Sauerkraut is probably the simplest recipe on this planet. And homemade sauerkraut is one of the best and cheapest ways to incorporate a healthy dose of probiotics into ones diet.
Sauerkraut is basically a mixture of raw cabbage and salt mixed and fermented together over a period of time. Its a simple pickling process that is incredibly nutritious, loaded with probiotics and vital nutrients such as Vitamin C, K, Iron etc.
Probiotics are extremely essential for a body’s overall health and wellness. The good bacteria referred to as gut microflora developed over a period of time can protect your body from various disorders such as diarrhoea, gas, constipation, menstrual cramps and practically everything else.
Probiotic bacteria are naturally found throughout the body with abundance in the human digestive tract, vagina and the mouth. When the body faces a threat (read an upset stomach or an illness) the bad bacteria simply grow in number destroying the natural balance of the body. It is when taking the right amount of probiotic supplements can get back the desired balance. Probiotics also play a huge role in controlling inflammation and a dose administered by medical practitioners is also prescribed to those suffering from chronic diseases or any other auto immune disorders.
Yeast infections are extremely common during pregnancy; consuming probiotics regularly and help you keep them at bay. Hence if you are pregnant or know anyone that is make sure they read this recipe.
When it comes to probiotics yoghurt is probably the most commonly known source. However store bought yoghurt cannot be relied upon anymore and a lot of us have food allergies and dairy inconsistencies. In such cases sauerkraut provides a brilliant alternative.
Traditional sauerkraut is just cabbage mixed with salt stored in a air tight container left to ferment at room temperature. And while that is nutritious to be honest it tastes completely brand and like absolute crap. I decided to spice up the recipe with some masalas from the Indian pantry to give it bit of a zing while keeping the goodness intact.
How do I ferment the sauerkraut?
You frankly don’t need to do anything after you mix salt and cabbage as shown in the recipe below. All you have to do is bottle the mixture and let it do its thang. There is healthy bacteria present on the cabbage called the Lactobacillus. When kept submerged in liquid brine for a period of time the bacteria converts the sugars present in the cabbage into lactic acid which promotes gut health and fight the bad bacteria
Lets find out how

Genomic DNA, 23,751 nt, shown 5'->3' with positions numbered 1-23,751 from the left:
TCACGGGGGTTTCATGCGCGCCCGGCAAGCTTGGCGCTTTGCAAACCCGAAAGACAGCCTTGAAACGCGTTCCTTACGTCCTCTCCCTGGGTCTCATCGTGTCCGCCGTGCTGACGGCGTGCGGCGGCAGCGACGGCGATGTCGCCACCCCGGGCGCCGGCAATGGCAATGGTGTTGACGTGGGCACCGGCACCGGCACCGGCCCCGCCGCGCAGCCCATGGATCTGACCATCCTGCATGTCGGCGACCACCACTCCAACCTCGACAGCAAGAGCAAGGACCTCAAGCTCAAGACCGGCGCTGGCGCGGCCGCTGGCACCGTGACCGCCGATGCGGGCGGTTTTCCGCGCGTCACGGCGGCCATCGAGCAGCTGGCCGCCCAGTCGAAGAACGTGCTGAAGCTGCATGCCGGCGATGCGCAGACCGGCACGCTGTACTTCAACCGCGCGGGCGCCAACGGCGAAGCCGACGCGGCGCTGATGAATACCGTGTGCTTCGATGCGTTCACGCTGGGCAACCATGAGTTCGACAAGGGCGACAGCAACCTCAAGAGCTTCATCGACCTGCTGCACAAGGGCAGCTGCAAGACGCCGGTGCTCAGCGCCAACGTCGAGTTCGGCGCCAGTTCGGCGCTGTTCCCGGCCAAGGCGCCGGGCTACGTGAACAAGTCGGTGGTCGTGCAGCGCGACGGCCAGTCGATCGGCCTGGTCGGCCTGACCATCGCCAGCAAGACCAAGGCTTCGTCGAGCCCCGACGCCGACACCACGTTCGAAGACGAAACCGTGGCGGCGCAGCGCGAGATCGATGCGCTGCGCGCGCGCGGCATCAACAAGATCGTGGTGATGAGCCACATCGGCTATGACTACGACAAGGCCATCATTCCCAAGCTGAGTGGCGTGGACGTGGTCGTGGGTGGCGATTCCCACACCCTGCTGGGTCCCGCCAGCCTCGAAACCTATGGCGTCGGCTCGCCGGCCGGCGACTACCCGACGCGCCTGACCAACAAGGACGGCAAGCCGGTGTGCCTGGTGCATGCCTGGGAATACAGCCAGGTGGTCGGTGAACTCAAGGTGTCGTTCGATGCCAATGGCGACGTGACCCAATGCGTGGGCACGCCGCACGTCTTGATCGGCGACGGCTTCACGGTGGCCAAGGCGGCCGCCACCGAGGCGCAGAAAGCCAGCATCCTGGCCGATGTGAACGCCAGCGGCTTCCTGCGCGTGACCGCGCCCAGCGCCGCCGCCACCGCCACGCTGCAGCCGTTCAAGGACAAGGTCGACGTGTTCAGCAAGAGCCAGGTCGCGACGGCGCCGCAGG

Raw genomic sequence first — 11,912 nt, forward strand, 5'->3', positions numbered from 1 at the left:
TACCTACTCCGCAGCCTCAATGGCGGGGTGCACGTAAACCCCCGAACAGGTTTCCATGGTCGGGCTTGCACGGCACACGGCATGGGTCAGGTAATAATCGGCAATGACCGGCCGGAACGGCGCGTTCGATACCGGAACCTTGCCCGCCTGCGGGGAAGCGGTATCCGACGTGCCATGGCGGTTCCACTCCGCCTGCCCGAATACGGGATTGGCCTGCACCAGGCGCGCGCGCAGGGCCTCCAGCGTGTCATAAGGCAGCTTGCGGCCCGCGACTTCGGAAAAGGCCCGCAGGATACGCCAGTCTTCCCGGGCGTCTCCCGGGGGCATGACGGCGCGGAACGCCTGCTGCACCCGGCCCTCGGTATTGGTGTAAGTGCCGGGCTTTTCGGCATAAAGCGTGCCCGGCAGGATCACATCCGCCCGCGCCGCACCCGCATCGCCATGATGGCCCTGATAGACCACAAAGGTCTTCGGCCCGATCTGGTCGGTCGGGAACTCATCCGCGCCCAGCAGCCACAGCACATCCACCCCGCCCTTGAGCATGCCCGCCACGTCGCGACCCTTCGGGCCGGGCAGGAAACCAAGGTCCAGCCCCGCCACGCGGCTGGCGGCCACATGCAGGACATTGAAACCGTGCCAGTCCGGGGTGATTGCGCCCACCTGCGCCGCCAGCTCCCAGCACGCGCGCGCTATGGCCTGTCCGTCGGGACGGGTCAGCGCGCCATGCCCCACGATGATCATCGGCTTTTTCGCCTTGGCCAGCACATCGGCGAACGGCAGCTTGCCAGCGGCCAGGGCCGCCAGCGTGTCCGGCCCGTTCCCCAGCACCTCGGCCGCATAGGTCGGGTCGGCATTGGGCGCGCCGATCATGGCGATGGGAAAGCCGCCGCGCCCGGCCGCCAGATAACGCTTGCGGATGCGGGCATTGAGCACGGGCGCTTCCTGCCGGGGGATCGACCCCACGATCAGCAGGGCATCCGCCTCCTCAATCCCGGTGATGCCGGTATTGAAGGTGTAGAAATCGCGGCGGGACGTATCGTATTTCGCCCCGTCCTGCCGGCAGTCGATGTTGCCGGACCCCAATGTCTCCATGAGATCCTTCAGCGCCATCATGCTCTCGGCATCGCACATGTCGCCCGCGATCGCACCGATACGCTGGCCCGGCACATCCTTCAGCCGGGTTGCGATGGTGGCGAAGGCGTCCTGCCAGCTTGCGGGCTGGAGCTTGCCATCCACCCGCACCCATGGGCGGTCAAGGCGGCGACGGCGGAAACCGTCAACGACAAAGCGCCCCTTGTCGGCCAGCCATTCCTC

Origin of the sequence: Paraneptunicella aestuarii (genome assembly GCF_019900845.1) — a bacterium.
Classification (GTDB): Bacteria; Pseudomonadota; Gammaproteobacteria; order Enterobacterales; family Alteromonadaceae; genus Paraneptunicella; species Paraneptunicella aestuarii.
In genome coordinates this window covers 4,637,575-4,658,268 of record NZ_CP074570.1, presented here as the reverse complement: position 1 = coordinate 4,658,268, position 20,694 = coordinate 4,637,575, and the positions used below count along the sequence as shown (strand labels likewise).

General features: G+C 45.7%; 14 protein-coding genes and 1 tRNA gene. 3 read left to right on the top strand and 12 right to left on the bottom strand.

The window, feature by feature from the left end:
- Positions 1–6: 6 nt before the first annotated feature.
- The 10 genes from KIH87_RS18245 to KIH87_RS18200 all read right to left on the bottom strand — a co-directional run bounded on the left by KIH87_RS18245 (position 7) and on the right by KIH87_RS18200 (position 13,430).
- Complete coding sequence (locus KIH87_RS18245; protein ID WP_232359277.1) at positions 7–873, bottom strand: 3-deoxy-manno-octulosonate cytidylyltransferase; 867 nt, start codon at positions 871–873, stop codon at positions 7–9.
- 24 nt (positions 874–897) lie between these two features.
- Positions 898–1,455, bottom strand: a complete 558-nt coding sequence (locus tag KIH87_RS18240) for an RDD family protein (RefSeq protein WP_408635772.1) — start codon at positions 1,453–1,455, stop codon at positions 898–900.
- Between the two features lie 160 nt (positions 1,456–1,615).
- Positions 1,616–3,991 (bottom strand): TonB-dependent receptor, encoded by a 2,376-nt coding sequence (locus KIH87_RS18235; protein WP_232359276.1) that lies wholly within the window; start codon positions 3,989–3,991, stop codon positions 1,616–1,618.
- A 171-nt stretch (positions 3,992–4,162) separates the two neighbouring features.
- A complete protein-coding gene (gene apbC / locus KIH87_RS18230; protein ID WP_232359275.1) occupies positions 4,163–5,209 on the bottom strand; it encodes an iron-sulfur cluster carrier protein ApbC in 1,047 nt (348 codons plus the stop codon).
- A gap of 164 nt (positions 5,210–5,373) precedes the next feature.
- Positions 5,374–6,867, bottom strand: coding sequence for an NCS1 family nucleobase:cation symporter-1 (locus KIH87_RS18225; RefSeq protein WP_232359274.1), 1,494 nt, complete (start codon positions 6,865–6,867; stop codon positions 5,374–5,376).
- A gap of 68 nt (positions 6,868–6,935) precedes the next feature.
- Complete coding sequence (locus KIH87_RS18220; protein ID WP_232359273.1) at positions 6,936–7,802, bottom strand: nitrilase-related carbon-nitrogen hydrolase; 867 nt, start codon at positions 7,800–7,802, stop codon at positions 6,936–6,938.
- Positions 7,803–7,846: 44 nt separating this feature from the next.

How to make homemade sauerkraut – with Indian spices
- Chopping Board
- Mason Jar
- 1 Head Green Cabbage or Purple Cabbage Medium sized
- 1.5 tbsp Himalayan Sea Salt
- 1/2 tsp Turmeric
- 1/2 tsp Chilli powder
- 1 tsp Fennel seeds
- 1 tsp Coriander powder
- Start by chopping the cabbage into small pieces just like you would chop an onion or tomato
- Preserve the outer leaves of the cabbage and get rid of the hard ends at the bottom of the sphere
- Once chopped, transfer it to a mixing bowl
- Add Himalayan Sea salt to the cabbage and start mixing and massaging this mixture with the help of your hands
- Continue massaging for a whole 15 minutes (It can be a lil tiresome but so worth it)
- After about 5 minutes into doing it you will realise that the salt has caused the cabbage to release liquid brine and by the end of 15 minutes there will be enough liquid brine covering the cabbage mixture reducing the amount of cabbage in half
- At this point add in rest of the spices (turmeric powder, chilli powder, fennel seeds, coriander powder) and mix well for another 2-3 minutes
- As soon as you add the spices, they blend with the liquid brine releasing this brilliant aroma which is quite brilliant
- Transfer the contents into an airtight jar or a mason jar and cover it with the cabbage leaves kept aside in the beginning
- Fill it and stuff it right to the top of your jar. There should be no free space left between the top of the jar and the lid
- Close the jar as tightly as possible. This is the most important step as trapping the cabbage in with the salt, liquid brine and the dash of our Indian spices is going to allow it to ferment
- Your work as far as the recipe is concerned completes here. Now leave the jar at one of the corners of your kitchen table and allow it to ferment.
- If you live in colder regions it can take up to 3 – 4 full weeks until its ready to give a nice tangy kick to your sauerkraut. However if you are in a tropical climate it will ferment in about a week.
- In order to know when its ready – simply pick a spoon and give it a mouthful. The point at which your tastebuds approve is the point where it is done. Store it It should ideally taste somewhat sour, tangy and a lil spicy due to the spices that we added
- Once it reaches a desired taste put that bottle in the fridge and it will last for several months
- Enjoy your sauerkraut on rolls, tortillas, gluten free breads or absolutely just like that.. the possibilities are endless
- Feel free to use tools like silver foils, papers, rubber bands etc. to make sure your jar is tightly packed.
- If the site of your cabbage is larger than what recommended – add 2 tablespoons of Himalayan sea salt instead
- You may see a white foamy substance form on the top of the bottle. If it does just use a spoon to scrape it off before storing it in the fridge